So have you drawn some quantifiable value from the community?
We refer gigs to each other, and if you get a gig where more than one twister is needed, then I can call my friend Amanda who can help me, or if there's a regular gig and I can't make it one week, I can get someone to cover me. And if someone refers me to a gig, I send them a check. So the community has that kind of value.

Is there something you would do if you had more money, or time or resources?
I wish I had more time. I have a Chicago performer's licence, but I haven't had time to go out and use it, and get more exposure.

What do you wish existed to help makers be more self-sufficient?
A healthcare network, or an insurance pool that people could sign up for to make it cheaper. That would definitely help, and getting collective business advice, for getting licenses and such.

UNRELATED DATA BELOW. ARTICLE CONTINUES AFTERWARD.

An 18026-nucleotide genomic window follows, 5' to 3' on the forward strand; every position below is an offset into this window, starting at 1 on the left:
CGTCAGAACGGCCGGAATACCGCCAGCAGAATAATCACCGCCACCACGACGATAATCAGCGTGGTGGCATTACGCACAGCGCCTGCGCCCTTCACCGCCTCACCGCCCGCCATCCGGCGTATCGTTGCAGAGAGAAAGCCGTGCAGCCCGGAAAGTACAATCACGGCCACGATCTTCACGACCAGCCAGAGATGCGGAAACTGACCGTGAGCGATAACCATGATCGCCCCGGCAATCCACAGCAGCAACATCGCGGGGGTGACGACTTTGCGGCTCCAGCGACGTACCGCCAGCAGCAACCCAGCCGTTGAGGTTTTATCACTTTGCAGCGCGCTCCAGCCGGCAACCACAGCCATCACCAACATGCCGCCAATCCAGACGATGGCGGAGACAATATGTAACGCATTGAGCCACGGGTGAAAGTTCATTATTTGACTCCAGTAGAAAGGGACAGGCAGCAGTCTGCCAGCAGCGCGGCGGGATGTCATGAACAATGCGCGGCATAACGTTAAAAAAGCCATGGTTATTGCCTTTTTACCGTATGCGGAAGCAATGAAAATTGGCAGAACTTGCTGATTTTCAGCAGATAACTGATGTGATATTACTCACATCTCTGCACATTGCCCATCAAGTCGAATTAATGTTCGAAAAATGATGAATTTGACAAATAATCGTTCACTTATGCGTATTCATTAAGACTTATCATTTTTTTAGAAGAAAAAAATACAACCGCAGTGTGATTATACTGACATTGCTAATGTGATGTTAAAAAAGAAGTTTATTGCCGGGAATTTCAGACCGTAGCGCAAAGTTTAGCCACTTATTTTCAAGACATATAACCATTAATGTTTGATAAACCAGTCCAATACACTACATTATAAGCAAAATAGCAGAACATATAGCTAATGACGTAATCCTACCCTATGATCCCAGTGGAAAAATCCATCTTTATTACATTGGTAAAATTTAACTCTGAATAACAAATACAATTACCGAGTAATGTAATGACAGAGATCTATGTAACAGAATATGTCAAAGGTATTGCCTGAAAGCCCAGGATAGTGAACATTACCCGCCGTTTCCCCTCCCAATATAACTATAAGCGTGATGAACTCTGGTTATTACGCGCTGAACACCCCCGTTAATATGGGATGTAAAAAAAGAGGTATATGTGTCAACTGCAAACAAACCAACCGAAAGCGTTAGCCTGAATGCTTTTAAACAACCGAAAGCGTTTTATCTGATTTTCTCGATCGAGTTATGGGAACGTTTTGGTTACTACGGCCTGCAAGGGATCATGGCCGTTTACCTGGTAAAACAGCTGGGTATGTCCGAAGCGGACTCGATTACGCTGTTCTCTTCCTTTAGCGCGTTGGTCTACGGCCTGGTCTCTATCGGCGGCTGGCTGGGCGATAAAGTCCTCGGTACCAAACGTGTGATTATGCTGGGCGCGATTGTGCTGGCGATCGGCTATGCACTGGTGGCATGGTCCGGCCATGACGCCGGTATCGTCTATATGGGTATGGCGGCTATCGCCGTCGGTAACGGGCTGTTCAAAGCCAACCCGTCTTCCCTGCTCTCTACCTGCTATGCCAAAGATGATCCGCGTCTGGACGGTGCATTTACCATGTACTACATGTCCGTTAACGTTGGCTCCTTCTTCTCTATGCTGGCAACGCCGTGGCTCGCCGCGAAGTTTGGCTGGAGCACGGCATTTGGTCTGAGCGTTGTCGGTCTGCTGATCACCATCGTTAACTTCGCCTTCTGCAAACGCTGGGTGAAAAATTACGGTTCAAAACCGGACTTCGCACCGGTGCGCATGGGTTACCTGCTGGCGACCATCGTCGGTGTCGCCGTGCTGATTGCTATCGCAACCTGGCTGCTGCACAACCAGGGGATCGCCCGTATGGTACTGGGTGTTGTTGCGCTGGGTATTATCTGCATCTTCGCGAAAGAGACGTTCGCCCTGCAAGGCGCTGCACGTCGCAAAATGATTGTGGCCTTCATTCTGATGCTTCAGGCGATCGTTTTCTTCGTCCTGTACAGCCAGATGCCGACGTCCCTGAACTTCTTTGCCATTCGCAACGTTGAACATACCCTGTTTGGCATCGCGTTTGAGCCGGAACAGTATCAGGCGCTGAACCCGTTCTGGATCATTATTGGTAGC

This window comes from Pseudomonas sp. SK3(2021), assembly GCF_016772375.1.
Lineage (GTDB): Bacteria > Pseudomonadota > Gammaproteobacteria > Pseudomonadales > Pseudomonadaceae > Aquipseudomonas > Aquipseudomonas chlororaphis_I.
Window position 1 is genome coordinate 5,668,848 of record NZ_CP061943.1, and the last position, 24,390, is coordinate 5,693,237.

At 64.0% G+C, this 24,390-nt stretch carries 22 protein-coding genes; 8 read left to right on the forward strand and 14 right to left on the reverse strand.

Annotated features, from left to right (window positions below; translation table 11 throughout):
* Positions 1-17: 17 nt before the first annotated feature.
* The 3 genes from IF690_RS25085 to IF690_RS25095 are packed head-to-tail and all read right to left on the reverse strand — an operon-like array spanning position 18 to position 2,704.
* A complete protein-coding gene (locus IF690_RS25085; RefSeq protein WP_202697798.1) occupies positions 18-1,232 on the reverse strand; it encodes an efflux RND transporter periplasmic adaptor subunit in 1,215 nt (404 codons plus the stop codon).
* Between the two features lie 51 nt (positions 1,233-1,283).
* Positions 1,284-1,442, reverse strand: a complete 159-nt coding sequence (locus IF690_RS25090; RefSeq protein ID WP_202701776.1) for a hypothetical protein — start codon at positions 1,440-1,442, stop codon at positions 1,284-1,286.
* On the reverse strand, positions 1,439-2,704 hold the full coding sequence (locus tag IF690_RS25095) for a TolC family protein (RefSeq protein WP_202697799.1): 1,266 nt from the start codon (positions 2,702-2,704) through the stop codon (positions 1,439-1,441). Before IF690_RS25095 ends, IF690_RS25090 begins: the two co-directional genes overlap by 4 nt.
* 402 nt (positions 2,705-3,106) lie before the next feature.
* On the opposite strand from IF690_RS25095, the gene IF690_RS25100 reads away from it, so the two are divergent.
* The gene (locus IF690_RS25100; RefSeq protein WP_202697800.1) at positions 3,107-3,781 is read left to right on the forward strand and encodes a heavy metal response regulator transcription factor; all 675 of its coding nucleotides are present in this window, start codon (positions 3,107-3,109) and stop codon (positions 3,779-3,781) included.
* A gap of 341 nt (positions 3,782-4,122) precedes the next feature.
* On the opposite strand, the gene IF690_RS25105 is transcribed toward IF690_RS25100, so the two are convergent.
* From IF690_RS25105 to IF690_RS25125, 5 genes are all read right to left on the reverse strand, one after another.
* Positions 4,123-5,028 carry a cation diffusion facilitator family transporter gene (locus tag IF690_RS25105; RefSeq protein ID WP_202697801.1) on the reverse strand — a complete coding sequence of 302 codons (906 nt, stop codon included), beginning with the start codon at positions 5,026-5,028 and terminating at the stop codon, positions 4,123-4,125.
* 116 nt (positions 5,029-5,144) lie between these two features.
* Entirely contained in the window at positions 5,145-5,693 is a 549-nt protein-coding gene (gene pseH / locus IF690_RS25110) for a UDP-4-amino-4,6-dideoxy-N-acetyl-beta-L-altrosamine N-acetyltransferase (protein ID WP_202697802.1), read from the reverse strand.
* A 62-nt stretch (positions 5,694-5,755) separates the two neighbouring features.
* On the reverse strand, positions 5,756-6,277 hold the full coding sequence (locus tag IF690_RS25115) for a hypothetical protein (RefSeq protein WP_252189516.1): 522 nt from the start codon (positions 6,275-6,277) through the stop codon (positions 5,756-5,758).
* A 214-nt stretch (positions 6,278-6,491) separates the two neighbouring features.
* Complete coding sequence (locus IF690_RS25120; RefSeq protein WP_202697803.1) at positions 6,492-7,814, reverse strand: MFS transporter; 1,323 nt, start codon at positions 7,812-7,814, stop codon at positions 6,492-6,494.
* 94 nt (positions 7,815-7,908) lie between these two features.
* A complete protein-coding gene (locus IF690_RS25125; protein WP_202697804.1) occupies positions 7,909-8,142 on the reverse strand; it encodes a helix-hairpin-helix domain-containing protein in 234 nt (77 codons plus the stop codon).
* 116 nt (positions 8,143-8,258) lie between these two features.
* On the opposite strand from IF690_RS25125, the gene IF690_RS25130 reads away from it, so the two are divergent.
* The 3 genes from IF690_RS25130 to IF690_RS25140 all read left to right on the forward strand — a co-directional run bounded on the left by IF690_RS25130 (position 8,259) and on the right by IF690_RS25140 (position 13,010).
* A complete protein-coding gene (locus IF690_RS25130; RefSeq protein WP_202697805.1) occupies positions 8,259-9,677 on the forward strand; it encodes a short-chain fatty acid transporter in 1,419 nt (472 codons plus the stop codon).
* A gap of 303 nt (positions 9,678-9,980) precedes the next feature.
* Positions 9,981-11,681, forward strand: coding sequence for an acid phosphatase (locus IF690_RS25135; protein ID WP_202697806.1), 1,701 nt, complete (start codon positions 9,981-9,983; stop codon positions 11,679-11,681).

What do you think prevents some makers from being more self-sufficient?
I think that people don't give enough value to things that are handmade, or made personally for them. You really can't go into Target and get such things.

Any obstacles specific to Twisters?
I know so many people who support themselves from balloons that it seems almost silly for me not to get rid of my stuff and do this trip.

And my last question is: Can I claim first dibs on your sofa?

You can check out Jami's creations and follow her blog here: